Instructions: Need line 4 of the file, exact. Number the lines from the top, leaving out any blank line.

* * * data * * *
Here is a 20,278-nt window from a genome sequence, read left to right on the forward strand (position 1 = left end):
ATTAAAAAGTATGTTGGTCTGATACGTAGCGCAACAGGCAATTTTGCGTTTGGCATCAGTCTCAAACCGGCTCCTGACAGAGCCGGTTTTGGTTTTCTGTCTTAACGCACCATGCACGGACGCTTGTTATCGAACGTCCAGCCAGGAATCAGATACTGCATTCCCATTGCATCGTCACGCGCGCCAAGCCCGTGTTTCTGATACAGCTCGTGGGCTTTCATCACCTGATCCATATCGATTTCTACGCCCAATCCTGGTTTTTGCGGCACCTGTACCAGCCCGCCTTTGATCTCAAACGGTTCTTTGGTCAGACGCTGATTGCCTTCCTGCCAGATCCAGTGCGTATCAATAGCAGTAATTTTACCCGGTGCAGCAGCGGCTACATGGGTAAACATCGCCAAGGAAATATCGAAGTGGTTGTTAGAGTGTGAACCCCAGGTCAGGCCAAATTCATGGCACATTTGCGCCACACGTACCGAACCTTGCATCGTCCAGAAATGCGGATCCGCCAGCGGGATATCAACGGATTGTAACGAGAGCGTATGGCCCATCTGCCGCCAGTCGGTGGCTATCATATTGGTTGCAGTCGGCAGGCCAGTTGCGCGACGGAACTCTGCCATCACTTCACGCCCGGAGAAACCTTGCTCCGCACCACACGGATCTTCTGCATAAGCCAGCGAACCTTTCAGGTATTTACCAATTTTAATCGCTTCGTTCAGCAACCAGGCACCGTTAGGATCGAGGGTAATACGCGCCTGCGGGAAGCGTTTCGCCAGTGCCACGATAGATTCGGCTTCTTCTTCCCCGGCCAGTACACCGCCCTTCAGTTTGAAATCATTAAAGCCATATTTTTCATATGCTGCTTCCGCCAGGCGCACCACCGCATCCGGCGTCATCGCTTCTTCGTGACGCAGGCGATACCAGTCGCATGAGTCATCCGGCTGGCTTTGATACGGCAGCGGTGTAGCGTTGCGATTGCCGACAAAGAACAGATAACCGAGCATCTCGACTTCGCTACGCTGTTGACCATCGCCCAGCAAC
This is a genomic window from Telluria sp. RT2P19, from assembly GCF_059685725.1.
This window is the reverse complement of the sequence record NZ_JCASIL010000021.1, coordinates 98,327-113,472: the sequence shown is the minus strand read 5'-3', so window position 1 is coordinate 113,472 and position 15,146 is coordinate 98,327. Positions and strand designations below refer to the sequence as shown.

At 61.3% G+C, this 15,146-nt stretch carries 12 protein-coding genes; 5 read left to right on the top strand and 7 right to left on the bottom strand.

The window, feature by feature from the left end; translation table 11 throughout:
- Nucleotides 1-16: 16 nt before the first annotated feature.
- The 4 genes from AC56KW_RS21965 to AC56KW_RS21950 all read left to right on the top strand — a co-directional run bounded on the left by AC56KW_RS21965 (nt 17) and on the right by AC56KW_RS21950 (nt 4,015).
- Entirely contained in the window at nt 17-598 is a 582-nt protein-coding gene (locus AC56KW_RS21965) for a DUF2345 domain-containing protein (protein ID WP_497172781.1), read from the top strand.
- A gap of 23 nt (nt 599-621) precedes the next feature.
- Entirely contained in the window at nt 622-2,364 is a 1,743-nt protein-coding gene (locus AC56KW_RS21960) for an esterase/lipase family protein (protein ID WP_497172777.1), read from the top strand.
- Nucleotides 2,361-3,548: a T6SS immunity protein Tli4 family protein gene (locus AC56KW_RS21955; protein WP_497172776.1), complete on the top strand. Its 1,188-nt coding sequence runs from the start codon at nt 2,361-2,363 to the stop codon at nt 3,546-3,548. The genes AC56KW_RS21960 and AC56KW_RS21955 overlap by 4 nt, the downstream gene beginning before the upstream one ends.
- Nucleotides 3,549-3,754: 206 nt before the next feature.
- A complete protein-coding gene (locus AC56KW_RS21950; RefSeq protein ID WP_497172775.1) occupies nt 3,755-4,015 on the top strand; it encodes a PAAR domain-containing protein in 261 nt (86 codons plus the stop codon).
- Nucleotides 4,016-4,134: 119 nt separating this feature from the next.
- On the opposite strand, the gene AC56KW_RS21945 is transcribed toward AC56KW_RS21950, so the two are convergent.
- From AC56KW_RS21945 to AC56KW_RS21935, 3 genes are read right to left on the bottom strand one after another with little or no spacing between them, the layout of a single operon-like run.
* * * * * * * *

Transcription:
This window is the reverse complement of the sequence record NZ_JCASIL010000021.1, coordinates 98,327-113,472: the sequence shown is the minus strand read 5'-3', so window position 1 is coordinate 113,472 and position 15,146 is coordinate 98,327. Positions and strand designations below refer to the sequence as shown.